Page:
RANGOON — Villagers affected by the Dawei special economic zone (SEZ) and deep-sea port in Burma’s southeast are urging the Burmese, Thai and Japanese governments to solve existing problems related to the project before pushing ahead with its implementation.
At a public forum organized by local residents affected by the Dawei SEZ on Monday in Rangoon, local civil society groups bolstered that argument with calls for improved transparency on the 204.5-square-kilometer infrastructure project and greater public inclusion.
Since implementation began, the SEZ has affected livelihoods in 20-36 villages, in which 22,000 to 43,000 people reside, according to a 2014 report by the Dawei Development Association (DDA), one of the CSOs in attendance on Monday.
Progress on the SEZ in Tenasserim Division has been slow-going in recent years, but with a new government soon coming to power in Burma and Japanese support for the project secured last year, locals are concerned that development will accelerate in the months to come.
Saw Frankie Abreu, the director of the Tenasserim River and Indigenous People’s Network (TRIP NET), said the new Burmese government’s overall attitude toward economic development would be crucial in determining whether it would listen to the public or not.
Since its initiation in 2008, the project has faced criticism due to its potential environmental and social impacts. Its implementation has been delayed in part due to local resistance, but also difficulties in securing funding.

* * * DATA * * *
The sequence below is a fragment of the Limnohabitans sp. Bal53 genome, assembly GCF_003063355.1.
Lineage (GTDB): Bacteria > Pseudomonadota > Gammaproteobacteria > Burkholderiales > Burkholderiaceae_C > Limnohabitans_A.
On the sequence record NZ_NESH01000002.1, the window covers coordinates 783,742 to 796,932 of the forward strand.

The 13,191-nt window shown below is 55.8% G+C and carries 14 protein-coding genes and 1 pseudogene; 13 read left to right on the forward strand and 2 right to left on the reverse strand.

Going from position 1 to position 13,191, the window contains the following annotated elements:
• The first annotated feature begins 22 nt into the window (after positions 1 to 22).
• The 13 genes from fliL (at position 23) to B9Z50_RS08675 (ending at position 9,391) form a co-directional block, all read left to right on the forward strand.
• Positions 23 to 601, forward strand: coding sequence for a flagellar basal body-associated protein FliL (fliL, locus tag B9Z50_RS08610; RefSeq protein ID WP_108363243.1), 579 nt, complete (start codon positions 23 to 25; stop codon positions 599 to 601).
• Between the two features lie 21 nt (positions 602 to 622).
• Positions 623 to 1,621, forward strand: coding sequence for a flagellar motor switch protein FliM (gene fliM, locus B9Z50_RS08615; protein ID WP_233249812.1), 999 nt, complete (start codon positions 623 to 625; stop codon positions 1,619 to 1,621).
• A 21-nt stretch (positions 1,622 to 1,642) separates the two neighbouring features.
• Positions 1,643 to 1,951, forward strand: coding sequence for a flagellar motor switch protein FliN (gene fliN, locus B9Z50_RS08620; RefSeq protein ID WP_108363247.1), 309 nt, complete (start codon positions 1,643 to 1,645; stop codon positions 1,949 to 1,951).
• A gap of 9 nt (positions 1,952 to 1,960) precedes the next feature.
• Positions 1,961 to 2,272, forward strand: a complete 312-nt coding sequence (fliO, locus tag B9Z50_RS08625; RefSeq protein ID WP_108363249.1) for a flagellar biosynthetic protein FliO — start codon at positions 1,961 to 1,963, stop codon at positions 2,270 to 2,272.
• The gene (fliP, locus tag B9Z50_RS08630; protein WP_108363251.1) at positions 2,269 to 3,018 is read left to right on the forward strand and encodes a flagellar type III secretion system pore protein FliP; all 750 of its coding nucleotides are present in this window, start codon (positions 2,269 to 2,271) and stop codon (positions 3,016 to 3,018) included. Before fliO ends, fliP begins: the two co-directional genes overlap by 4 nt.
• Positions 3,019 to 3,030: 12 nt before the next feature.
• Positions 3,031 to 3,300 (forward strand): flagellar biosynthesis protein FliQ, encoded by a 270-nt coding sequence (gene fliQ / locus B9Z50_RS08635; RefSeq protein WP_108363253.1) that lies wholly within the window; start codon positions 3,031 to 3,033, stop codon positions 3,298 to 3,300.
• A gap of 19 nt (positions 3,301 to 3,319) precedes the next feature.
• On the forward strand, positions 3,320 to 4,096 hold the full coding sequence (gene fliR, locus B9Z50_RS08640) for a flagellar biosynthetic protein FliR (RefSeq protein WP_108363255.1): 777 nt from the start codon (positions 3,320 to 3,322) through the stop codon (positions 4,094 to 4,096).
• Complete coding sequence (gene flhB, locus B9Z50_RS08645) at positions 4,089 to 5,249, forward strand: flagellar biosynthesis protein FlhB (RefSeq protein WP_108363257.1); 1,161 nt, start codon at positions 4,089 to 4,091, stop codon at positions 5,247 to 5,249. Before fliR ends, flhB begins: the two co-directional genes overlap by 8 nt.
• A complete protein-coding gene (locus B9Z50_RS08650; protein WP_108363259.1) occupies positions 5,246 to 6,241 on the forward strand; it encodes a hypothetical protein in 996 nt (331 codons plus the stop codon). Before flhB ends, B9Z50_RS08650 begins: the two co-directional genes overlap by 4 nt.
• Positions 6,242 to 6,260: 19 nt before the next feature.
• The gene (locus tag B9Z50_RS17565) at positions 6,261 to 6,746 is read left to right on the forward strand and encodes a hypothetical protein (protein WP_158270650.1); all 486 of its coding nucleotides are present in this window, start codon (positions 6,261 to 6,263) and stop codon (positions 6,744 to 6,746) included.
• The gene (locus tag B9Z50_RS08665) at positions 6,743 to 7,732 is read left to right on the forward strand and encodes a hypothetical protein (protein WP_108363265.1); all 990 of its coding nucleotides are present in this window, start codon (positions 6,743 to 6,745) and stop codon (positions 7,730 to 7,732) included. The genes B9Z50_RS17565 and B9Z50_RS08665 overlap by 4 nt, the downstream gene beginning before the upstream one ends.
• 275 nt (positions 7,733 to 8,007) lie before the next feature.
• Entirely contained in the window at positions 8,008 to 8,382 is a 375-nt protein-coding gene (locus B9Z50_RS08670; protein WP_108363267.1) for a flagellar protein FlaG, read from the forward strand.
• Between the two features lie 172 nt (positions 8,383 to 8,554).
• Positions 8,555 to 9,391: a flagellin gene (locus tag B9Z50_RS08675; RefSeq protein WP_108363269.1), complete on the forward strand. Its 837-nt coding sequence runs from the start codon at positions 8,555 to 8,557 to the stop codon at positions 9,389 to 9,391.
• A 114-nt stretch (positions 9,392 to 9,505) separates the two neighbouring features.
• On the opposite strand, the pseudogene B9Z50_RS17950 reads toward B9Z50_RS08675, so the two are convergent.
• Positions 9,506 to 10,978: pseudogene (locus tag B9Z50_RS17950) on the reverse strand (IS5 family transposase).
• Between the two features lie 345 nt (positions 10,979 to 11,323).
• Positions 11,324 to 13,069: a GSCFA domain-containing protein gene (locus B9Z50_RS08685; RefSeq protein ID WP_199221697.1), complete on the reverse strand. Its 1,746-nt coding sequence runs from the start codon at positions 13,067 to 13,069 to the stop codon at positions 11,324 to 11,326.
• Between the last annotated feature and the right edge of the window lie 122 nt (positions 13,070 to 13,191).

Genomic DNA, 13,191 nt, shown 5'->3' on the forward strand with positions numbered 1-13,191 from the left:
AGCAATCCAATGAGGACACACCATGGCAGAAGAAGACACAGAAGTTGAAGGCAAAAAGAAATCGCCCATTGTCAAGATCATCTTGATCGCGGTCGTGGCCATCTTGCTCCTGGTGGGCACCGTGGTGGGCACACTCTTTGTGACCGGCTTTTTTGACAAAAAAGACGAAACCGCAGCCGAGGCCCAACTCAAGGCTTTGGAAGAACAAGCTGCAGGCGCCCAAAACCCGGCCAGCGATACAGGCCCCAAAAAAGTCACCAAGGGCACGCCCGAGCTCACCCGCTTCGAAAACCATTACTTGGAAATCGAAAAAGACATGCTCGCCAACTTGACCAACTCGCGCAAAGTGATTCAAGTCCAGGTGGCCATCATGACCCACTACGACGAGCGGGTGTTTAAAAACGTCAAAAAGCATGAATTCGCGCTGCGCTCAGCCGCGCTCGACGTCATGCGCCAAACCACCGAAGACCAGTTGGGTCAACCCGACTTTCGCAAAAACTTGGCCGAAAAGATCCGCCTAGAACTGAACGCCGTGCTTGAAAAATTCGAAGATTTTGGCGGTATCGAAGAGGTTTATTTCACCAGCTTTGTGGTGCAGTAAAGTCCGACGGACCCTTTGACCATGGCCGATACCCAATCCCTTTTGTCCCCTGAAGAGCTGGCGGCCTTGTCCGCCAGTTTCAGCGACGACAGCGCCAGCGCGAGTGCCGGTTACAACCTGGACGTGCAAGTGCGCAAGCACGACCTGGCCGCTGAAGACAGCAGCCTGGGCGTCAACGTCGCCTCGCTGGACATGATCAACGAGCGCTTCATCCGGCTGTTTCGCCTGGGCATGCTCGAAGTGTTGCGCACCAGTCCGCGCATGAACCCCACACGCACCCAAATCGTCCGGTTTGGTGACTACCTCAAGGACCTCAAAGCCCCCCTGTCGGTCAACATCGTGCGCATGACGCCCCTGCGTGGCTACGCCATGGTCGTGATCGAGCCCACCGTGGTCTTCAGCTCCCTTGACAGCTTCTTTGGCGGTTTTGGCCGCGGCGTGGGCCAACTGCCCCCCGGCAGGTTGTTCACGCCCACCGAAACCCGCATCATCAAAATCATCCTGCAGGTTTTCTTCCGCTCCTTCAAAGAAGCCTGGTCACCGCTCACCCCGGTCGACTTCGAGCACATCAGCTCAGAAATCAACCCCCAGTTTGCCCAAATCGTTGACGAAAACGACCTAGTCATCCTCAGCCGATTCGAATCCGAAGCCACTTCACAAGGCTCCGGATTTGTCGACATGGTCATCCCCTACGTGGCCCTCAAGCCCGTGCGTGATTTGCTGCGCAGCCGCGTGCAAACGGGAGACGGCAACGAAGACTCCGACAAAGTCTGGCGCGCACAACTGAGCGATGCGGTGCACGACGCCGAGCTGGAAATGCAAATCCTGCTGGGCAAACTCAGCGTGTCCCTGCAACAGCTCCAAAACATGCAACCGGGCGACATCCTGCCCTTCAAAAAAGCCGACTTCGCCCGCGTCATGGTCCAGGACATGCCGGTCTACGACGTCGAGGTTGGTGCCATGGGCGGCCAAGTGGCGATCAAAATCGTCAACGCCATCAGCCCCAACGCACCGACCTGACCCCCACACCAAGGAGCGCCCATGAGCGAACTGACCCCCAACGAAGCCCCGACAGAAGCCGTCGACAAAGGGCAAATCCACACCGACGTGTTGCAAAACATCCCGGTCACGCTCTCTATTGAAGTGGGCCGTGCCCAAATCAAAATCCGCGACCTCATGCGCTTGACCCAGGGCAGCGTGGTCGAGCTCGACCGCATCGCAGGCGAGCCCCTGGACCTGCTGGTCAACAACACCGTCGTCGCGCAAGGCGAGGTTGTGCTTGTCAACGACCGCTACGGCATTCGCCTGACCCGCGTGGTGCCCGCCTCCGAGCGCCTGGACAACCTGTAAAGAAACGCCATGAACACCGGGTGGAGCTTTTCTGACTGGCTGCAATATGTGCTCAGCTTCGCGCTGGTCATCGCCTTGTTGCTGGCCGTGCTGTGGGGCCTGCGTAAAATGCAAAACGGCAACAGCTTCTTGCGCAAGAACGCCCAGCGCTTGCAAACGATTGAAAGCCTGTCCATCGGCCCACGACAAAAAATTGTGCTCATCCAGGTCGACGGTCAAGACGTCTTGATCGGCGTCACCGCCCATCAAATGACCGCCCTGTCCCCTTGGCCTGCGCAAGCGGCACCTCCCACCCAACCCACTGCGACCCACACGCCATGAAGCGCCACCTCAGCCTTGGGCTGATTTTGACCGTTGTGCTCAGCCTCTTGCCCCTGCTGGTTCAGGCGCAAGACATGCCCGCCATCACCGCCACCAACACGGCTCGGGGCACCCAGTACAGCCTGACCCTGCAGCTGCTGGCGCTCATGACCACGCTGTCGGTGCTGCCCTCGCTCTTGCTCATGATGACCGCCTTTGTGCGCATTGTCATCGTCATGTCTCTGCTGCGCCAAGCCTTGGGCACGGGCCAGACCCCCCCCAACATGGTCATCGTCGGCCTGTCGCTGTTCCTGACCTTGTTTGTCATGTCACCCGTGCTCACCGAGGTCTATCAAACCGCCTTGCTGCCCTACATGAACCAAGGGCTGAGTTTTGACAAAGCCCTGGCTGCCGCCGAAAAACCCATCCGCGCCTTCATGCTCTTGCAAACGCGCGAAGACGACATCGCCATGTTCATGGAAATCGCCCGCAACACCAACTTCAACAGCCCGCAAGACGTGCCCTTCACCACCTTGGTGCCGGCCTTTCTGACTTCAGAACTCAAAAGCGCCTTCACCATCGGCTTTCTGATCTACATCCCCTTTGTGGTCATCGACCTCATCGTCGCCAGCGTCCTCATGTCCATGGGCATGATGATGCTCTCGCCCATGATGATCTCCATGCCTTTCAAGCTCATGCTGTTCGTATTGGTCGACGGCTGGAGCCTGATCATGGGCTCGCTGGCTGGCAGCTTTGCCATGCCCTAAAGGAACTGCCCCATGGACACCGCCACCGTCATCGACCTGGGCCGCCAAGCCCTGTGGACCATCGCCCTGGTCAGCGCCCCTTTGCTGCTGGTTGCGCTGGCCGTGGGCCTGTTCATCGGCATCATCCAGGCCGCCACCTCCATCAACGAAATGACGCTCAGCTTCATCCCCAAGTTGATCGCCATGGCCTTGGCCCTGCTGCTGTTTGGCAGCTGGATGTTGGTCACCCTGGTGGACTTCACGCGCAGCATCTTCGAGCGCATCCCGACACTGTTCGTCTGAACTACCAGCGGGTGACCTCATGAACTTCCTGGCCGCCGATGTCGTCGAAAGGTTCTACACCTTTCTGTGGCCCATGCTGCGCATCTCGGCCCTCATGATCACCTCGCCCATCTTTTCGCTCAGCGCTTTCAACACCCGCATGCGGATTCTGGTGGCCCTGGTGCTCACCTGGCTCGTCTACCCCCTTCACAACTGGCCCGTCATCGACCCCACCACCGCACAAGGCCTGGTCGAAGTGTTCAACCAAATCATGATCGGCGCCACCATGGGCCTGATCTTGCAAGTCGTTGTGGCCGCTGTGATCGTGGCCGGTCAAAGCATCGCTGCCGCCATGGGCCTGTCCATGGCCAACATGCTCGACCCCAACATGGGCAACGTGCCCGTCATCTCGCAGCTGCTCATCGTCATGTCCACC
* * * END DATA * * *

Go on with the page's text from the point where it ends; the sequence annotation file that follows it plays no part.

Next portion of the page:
It is being backed by the Burmese, Thai and Japanese governments.
The CSOs on Monday highlighted impacts of the project that included loss of lands at the project site and due to related road infrastructure; skyrocketing land prices; negative effects on women’s security; and locals’ loss of traditional livelihoods.
Su Su Swe, the general secretary of the Tavoyan Women’s Union (TWU), said: “Development projects should not damage the public’s lives, but we still have witnessed human rights abuses … which were common under military rule, and still today.”
Not only facing loss of livelihoods, some locals from Char Kham village, at the geographic heart of the project, have also faced imprisonment for attempting to protect their lands.
Hla Thein was one of three villagers imprisoned for one month in 2014 after he and two others refused to leave their fishing village in 2012. Prior to his imprisonment, Hla Thein endured a 12-month ordeal of repeated court appearances before a verdict was finally reached, his wife Aye Cho told The Irrawaddy.
Char Kham was a coastal village where locals had depended on fishing to earn a living for years, but had to resettle to nearby Htein Gyi village when the project began, in the process forcing some of the relocated to seek alternative livelihoods.
“I wish I could be a fisherman again,” recalled Hla Thein, who had caught fish in the sea for nearly two decades before changing to his current job as a day-laborer. He added that he had been able to support his wife and two children with his fishing job, “but now everything has changed.”
Even farther afield, lives too have been affected by the SEZ’s development. In Thabuchaung village, some 59 kilometers away from the main project area, villagers lost land as a road was paved to link-up the SEZ and deep-sea port. Despite compensation being offered in 2012, many of the affected refused to take it, said Saw Ke Doh, a Tabuchaung villager.